Hints from the Health Department. Leaflet from the archive of the Society of Medical Officers of Health. Credit: Wellcome Collection, London
[Report of the Medical Officer of Health for London County Council]
facilities within reasonable distance of the patient's home, are now provided
at the Council's general hospitals.
The inclusion of the general hospitals within the orbit of the tuberculosis scheme
now completes the cycle enabling all forms of residential treatment for tuberculosis
to be provided by inter.change of patients according to needs among a number of
institutions equipped between them for all services. There is provision for a continual
flow of patients between the various types of hospitals and sanatoria included
within the Council's tuberculosis scheme. Bedridden and seriously ill patients can
be treated in suitable institutions within reasonable access of their homes with
advantage to the relatives in the saving of time and expense involved in visitation.
Knowledge both of the benefits of nearness to home and hope of possible re.transfer
to a sanatorium if they recover sufficiently are valuable assets in securing the effective
use of these hospitals.
It is worthy of note that among the voluntary institutions with which the
Council has been able to establish working arrangements are Papworth village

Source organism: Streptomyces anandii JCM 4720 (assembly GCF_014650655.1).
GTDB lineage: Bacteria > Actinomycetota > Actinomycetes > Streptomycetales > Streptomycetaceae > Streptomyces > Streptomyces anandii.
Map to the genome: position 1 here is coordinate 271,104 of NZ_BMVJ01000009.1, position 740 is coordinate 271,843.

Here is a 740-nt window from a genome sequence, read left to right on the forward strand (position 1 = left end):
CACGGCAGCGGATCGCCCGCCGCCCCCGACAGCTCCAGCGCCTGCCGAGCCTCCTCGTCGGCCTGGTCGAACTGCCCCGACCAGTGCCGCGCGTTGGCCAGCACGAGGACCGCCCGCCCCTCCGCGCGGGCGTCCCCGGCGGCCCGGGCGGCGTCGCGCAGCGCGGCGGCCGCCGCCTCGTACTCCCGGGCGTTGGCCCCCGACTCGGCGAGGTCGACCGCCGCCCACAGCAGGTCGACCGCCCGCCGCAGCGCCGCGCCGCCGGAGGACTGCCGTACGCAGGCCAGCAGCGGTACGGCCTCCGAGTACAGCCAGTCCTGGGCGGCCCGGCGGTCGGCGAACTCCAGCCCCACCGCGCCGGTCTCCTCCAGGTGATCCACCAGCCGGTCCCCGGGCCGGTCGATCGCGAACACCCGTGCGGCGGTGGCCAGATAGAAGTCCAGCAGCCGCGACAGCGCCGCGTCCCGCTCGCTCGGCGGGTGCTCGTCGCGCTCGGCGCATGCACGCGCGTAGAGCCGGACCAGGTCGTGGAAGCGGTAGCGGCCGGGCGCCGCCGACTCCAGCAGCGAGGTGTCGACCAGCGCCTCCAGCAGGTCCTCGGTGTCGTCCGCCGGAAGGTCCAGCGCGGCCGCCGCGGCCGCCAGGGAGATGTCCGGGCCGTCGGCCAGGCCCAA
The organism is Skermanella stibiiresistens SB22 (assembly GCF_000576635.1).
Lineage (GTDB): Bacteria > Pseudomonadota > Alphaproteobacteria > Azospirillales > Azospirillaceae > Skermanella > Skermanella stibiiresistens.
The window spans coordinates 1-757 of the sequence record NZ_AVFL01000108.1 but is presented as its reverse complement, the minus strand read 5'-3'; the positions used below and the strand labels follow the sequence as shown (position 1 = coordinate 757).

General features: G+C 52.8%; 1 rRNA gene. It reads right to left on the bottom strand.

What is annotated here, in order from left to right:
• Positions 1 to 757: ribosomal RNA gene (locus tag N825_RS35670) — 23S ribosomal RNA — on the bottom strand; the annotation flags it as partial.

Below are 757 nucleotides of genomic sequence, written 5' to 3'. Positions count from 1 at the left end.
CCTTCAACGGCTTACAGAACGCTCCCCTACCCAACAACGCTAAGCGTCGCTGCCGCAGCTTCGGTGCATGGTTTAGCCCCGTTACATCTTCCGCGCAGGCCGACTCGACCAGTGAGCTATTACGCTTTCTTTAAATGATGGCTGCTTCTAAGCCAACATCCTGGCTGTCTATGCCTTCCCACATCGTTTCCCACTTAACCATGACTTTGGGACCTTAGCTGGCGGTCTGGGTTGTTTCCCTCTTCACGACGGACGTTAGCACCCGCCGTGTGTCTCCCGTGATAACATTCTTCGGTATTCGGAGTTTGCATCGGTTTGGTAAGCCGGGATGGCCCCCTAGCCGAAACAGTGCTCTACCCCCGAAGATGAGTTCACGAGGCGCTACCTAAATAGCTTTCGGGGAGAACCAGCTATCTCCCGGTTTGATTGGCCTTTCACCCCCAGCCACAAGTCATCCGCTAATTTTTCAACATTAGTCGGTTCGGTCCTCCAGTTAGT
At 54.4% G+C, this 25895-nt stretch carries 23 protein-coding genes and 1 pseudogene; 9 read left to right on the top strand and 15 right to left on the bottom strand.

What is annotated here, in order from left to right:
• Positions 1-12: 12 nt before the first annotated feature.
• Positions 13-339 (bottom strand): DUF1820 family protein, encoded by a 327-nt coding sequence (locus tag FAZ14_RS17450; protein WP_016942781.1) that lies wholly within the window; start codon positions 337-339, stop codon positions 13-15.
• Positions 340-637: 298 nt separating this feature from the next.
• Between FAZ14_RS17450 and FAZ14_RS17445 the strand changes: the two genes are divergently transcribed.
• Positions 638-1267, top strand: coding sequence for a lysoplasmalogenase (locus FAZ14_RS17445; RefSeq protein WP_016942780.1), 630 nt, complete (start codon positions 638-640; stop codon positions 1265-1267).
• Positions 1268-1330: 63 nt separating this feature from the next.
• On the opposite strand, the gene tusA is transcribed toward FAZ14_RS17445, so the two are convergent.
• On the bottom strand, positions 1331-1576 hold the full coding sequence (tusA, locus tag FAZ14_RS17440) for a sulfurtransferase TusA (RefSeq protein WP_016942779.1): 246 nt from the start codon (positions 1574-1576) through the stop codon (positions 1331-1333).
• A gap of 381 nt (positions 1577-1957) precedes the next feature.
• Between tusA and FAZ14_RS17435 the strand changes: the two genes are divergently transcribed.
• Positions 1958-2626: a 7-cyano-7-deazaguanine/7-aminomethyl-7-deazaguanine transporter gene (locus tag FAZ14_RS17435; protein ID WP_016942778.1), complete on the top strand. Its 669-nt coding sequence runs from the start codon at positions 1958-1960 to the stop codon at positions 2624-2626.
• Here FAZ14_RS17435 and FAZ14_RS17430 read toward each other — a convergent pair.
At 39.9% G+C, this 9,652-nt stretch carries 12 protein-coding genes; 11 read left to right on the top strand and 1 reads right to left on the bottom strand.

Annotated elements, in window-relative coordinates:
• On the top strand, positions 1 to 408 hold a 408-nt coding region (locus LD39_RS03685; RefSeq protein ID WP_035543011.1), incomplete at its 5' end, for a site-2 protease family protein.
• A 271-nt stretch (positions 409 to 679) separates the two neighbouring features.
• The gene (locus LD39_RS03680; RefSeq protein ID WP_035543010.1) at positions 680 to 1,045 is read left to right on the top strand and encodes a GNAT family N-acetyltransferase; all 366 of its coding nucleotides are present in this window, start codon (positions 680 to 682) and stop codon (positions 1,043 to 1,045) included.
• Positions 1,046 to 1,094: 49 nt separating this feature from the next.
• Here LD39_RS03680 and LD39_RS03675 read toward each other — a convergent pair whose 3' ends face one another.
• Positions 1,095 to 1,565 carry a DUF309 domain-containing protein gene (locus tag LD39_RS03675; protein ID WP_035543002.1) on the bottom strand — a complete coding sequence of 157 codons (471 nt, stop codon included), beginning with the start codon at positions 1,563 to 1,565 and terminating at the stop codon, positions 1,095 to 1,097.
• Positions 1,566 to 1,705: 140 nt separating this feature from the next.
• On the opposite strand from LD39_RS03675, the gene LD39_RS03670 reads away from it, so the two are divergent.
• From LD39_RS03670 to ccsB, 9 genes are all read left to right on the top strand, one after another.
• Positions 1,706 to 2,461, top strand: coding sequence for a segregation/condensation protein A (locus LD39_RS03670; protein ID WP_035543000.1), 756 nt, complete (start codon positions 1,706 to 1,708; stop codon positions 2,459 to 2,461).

settlement, Cambridge, Preston Hall colony, Aylesford, Kent, and Burrow Hill
colony, Frimley. The two former, in addition to giving special consideration to the
absorption of suitable cases into the colony, regulate their charges to the Council
having regard to the extent to which services of the patients are of financial value
to the industries carried on by them. At Burrow Hill colony, special training in
clerical and gardening work is given to youths between 14 and 19 years of age, and
the Council takes five youths a year who have satisfactorily completed the gardening
course into employment in its parks.
The Council's scheme, therefore, embraces various types of residential
institutions widely distributed, all of which are combined within a single service.
It includes in its range facilities for treatment for every type of case and enables
uniformity of classification of cases for statistical purposes to be made. The inclusion
within the scheme of a number of voluntary institutions which specially cater for
particular types of patients, including those desiring various social amenities, religious
atmosphere or special climatic conditions, has proved to be of considerable value in
the London tuberculosis service.
The development of the provision for residential treatment in London since
1914 is shown below:—
N.B.—The above figures include cases dealt with by the Insurance Committee from 1914
†The figures for 1931 and 1932 include patients sent to sanatoria as "municipal" patients independently
of the tuberculosis scheme, and those for years from 1933 onwards include these patients and also
tuberculous patients treated in the Council's general hospitals, who on and after 1st April, 1933, are all
regarded as tuberculosis scheme patients.